Last Updated September 5, 2023.
The Will to Survive
The story is as much a description of farming life in Northern Québec in the 1910s as it is the personal story of a young girl, Maria, coming of age in that environment. The bruising toil of the farmers in the harsh Canadian climate is described in detail. As everywhere, rural people are at the mercy of the elements, but in the far north the situation is worse given the length of the winter, the severity of the cold and snow, and the brevity of the summer, in which even a mild drought can result in a poor harvest and near starvation for the animals. But people have the primal urge to deal with these challenges, to persist in their struggle instead of just giving up or moving away and resettling in a less forbidding part of the world. Hémon describes the harshness of the setting, and the tenaciousness of the settlers, at the very beginning of the novel’s first chapter:
A moment earlier it had seemed quite deserted, this church set by the roadside on the high bank of the Peribonka, whose icy snow-covered surface was like a winding strip of plain. The snow lay deep upon road and fields, for the April sun was powerless to send warmth through the gray clouds, and the heavy spring rains were yet to come. This chill and universal white, the humbleness of the wooden church and the wooden houses scattered along the road, the gloomy forest edging so close that it seemed to threaten, these all spoke of a harsh existence in a stern land. But as the men and boys passed through the doorway and gathered in knots on the broad steps, their cheery salutations, the chaff flung from group to group, the continual interchange of talk, merry or sober, at once disclosed the unquenchable joyousness of a people ever filled with laughter and good humour.
It is this unending effort to go on living, against the odds, that forms the heart of the story. It is also what Maria ultimately chooses when she agrees to marry Eutrope Gagnon, who promises to work hard on their farm every day of his life. Maria, for her part, wishes to embody the will to survive in the wilderness that her mother displayed.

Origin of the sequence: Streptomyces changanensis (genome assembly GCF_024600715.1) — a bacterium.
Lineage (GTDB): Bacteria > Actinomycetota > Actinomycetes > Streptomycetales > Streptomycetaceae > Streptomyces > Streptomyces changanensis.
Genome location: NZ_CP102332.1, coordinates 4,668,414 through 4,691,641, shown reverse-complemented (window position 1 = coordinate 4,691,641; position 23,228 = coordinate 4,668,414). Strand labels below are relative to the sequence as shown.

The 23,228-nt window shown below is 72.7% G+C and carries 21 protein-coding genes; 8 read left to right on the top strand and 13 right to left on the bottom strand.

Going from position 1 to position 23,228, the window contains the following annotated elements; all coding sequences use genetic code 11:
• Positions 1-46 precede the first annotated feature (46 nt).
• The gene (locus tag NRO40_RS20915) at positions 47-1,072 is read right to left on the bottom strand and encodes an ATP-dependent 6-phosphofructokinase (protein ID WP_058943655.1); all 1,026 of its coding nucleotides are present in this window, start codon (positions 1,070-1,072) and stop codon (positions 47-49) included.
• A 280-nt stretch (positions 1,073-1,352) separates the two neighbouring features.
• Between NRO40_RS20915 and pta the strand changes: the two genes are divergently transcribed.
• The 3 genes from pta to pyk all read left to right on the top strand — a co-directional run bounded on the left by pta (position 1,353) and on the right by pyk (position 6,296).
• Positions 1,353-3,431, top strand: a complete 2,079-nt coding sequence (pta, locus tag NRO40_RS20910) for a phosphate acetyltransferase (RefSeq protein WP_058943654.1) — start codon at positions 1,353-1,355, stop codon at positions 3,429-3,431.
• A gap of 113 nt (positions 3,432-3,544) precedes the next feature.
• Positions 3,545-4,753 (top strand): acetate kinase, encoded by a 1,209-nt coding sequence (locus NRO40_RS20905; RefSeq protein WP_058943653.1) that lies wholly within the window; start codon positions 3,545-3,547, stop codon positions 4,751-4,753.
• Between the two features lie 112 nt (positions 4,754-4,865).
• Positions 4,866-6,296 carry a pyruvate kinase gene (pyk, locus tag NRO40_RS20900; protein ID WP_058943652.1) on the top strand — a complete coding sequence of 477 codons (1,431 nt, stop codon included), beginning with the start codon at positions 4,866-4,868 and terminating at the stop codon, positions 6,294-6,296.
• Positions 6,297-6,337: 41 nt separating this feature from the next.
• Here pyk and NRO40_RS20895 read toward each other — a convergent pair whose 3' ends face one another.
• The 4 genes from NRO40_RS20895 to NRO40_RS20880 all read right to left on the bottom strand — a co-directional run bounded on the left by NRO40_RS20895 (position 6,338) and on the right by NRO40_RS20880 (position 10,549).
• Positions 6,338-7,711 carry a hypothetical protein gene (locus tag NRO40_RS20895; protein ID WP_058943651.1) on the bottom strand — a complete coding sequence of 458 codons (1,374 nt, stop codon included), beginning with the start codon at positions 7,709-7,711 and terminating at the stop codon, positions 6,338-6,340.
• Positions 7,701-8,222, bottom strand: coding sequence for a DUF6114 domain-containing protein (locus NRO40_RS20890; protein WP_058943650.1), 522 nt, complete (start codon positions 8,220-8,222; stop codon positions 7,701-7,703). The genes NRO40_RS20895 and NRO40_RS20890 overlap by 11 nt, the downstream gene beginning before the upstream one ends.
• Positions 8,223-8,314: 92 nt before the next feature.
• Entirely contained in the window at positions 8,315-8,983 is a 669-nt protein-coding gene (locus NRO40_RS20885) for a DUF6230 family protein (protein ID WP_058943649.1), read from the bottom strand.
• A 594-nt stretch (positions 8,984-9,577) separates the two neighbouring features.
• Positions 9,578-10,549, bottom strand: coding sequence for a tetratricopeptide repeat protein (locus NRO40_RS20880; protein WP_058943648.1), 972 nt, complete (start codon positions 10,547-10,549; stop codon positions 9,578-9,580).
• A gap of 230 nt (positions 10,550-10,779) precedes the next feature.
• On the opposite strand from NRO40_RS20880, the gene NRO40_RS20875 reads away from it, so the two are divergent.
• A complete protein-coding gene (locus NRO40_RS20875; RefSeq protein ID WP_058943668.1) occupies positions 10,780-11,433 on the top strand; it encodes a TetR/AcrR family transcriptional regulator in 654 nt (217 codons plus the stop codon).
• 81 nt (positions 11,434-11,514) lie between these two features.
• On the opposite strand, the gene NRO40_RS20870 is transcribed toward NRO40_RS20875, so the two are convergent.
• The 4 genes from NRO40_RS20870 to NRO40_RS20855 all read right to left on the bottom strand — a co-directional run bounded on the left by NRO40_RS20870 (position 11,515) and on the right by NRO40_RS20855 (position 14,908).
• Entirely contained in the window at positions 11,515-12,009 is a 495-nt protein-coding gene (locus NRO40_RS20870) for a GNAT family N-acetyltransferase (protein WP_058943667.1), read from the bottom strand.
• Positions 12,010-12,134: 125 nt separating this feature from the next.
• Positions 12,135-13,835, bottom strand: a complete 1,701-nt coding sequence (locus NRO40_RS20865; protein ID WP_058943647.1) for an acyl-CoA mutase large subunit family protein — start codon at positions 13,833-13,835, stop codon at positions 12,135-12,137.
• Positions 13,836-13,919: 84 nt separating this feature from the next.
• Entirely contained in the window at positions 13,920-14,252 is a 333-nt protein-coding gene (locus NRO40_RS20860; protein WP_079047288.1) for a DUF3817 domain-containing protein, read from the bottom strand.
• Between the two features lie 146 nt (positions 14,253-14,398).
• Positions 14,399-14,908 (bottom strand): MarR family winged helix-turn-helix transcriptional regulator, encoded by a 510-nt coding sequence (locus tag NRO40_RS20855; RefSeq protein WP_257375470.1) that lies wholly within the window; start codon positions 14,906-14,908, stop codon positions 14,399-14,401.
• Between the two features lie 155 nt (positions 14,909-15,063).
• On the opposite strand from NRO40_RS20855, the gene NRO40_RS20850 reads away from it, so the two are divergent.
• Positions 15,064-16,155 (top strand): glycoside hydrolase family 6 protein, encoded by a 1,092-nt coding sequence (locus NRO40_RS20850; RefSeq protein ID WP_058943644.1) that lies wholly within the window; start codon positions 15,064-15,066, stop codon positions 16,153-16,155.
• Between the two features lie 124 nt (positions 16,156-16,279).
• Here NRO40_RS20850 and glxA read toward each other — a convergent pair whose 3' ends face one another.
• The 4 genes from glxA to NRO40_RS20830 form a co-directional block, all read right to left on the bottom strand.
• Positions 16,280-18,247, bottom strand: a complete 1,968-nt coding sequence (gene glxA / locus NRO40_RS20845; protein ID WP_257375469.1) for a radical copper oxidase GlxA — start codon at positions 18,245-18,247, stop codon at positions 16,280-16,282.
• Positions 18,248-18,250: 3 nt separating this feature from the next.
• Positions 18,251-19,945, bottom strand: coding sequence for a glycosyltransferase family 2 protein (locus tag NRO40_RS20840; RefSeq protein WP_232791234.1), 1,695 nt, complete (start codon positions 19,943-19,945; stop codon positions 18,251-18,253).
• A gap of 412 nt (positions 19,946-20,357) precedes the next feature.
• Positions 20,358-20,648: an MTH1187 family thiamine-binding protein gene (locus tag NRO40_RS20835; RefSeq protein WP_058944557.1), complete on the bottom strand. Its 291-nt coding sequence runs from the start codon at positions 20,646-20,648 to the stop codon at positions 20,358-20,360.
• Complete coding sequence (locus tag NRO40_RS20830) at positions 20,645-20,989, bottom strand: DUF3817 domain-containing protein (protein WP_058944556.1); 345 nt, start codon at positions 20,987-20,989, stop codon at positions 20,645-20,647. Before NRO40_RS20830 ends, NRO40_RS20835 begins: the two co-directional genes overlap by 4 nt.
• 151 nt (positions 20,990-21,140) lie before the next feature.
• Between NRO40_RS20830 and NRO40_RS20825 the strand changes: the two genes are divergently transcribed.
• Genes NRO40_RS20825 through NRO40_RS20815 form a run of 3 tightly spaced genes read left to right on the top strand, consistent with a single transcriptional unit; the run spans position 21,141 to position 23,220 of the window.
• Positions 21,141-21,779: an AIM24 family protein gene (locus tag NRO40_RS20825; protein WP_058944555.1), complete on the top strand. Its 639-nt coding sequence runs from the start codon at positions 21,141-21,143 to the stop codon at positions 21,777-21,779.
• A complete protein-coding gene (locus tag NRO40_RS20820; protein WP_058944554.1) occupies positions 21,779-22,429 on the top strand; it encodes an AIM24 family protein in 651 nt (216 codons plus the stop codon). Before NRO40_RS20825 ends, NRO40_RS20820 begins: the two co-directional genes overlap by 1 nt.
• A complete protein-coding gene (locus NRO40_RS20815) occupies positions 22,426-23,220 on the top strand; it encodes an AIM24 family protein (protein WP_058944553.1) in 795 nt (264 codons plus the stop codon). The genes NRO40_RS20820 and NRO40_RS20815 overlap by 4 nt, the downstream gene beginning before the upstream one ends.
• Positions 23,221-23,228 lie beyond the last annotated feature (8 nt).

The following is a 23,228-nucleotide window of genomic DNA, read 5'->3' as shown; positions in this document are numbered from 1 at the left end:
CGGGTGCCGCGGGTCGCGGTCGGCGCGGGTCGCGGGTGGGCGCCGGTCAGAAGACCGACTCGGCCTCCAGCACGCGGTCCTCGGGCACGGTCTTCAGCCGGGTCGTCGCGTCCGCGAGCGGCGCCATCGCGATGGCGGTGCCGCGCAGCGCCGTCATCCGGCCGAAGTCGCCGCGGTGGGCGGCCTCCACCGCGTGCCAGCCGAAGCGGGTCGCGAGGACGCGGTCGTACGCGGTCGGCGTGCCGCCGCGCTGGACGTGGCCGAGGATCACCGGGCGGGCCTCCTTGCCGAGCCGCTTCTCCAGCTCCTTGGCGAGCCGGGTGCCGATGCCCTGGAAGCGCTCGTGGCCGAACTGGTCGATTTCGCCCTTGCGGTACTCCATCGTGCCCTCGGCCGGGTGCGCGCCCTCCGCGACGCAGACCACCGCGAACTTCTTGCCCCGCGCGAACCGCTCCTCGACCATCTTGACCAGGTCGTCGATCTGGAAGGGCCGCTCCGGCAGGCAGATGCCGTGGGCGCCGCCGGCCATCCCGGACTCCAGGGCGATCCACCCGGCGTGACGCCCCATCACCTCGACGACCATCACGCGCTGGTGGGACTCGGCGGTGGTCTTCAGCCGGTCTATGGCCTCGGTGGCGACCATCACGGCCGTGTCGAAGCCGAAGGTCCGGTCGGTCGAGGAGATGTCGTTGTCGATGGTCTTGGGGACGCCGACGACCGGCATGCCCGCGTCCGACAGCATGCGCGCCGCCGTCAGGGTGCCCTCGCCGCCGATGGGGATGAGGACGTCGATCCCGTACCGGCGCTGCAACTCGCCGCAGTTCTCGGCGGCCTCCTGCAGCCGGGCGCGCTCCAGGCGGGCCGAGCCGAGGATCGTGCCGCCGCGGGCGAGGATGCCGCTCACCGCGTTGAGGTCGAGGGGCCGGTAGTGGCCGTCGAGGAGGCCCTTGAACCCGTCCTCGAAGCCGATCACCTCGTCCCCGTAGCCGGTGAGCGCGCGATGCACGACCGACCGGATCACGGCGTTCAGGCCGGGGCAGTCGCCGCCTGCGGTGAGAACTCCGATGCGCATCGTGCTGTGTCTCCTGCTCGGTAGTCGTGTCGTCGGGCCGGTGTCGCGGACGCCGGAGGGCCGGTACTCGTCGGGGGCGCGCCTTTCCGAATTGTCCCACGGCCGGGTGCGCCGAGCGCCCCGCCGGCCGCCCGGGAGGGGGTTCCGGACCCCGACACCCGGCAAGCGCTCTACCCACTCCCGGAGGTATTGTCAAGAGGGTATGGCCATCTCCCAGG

Loyalty to One’s Background
Maria’s first love interest, François Paradis, is frozen to death in a snowstorm when coming on foot to visit Maria from a logging camp at Christmastime. Of the two other men interested in her, one of them, Lorenzo Surprenant, has lived in the United States and asks Maria to marry him and go there with him, to the much easier kind of life made possible by both the less harsh climate and new technology. In the early twentieth century, rural people in Northern Québec lived much as their ancestors had done when the province was first settled by the French. There is no electricity, no gaslight even, and no machine tools or appliances to make people’s labor less harsh. Lorenzo offers Maria a way out of this, and she is tempted at first. But after her mother’s death, she realizes that her connection to the place of her upbringing and to her people is so great that joy and fulfillment are provided for her at home and that uprooting herself and moving to the United States would be impossible for her. The memories Maria’s father shares of her mother’s hardworking, courageous, and steadfast nature do much to lead Maria to the realization that she wants to remain in Québec and continue her family’s legacy. She then accepts the proposal of a local young man, Eutrope Gagnon, realizing that her loyalty is to her own people. It is the nationalistic feeling of French-speaking Canadians that animates Maria’s thoughts and the entire novel. Maria says the world will look upon them and say, “These people are of a race that doesn’t know how to die.”